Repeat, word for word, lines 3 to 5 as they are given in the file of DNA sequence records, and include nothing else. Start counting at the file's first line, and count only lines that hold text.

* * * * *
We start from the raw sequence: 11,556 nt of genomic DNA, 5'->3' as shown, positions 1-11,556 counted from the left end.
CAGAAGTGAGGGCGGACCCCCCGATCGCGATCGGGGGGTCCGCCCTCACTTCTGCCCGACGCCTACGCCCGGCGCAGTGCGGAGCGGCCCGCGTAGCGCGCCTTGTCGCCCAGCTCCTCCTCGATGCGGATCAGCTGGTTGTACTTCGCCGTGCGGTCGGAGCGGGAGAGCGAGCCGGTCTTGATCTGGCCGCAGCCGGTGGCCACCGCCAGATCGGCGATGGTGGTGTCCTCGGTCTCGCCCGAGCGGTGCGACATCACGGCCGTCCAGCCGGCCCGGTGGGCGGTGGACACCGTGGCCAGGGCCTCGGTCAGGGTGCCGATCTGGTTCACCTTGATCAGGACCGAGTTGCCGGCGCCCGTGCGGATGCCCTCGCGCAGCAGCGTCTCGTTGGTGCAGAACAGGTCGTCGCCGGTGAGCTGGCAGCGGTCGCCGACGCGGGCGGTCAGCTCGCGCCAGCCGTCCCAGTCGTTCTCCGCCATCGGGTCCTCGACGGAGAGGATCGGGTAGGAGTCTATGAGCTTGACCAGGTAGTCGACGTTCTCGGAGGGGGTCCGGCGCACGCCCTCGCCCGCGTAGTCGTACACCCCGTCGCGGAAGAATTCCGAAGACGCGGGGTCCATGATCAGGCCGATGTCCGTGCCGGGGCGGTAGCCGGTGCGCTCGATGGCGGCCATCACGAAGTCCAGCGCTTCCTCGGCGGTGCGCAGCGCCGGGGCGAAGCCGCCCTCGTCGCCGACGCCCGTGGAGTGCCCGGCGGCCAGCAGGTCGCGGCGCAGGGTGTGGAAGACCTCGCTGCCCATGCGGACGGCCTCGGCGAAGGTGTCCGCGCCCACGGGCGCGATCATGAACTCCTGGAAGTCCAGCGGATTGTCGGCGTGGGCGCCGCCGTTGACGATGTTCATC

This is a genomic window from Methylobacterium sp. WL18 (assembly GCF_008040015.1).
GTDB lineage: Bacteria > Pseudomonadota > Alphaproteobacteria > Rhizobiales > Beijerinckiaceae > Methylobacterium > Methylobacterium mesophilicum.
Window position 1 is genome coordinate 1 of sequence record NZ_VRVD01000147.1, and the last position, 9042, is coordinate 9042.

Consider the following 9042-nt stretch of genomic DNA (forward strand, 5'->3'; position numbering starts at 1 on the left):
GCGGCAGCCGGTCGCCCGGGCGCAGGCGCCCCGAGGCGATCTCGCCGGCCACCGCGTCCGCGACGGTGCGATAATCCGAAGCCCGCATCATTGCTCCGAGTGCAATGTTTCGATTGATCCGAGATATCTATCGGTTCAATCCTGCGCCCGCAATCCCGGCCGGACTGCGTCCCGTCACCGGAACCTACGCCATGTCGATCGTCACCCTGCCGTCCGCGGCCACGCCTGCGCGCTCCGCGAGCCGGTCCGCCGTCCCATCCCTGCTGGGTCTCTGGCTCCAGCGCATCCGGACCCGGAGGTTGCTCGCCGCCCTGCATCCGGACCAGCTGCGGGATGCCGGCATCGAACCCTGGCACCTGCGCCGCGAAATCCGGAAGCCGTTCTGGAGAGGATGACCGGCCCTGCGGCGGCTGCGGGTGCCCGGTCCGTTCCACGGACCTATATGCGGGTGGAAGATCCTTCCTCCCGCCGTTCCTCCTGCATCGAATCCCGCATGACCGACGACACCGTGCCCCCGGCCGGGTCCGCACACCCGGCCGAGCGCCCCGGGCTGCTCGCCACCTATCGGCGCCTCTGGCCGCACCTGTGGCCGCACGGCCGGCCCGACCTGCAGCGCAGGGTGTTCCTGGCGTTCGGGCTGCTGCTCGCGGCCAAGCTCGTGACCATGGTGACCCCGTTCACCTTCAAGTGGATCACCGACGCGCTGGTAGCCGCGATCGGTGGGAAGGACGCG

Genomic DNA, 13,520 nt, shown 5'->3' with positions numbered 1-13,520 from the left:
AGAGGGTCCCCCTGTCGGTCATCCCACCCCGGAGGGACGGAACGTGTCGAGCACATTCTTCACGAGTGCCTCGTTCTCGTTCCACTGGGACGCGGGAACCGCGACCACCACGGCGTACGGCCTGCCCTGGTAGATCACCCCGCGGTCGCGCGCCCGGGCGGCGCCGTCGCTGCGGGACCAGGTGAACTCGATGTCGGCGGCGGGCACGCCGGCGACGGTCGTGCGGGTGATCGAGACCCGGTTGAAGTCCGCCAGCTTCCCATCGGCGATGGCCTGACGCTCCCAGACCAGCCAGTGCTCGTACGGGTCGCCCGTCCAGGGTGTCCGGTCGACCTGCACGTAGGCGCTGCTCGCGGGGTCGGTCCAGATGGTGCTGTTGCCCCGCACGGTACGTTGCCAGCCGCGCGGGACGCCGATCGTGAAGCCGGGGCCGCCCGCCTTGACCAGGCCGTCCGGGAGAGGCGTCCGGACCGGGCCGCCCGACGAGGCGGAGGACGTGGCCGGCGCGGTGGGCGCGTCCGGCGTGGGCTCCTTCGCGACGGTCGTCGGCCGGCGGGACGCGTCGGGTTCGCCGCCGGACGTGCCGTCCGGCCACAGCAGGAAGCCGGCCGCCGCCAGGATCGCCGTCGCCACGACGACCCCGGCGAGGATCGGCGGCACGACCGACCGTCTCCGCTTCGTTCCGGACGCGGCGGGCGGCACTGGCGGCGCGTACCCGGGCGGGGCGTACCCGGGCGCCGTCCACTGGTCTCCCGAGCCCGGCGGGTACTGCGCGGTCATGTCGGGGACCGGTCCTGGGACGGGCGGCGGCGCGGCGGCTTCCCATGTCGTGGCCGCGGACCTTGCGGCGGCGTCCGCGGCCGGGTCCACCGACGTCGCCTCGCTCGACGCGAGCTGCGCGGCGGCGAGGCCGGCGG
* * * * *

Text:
This is a genomic window from Methylobacterium sp. WL18 (assembly GCF_008040015.1).
GTDB lineage: Bacteria > Pseudomonadota > Alphaproteobacteria > Rhizobiales > Beijerinckiaceae > Methylobacterium > Methylobacterium mesophilicum.
Window position 1 is genome coordinate 1 of sequence record NZ_VRVD01000147.1, and the last position, 9042, is coordinate 9042.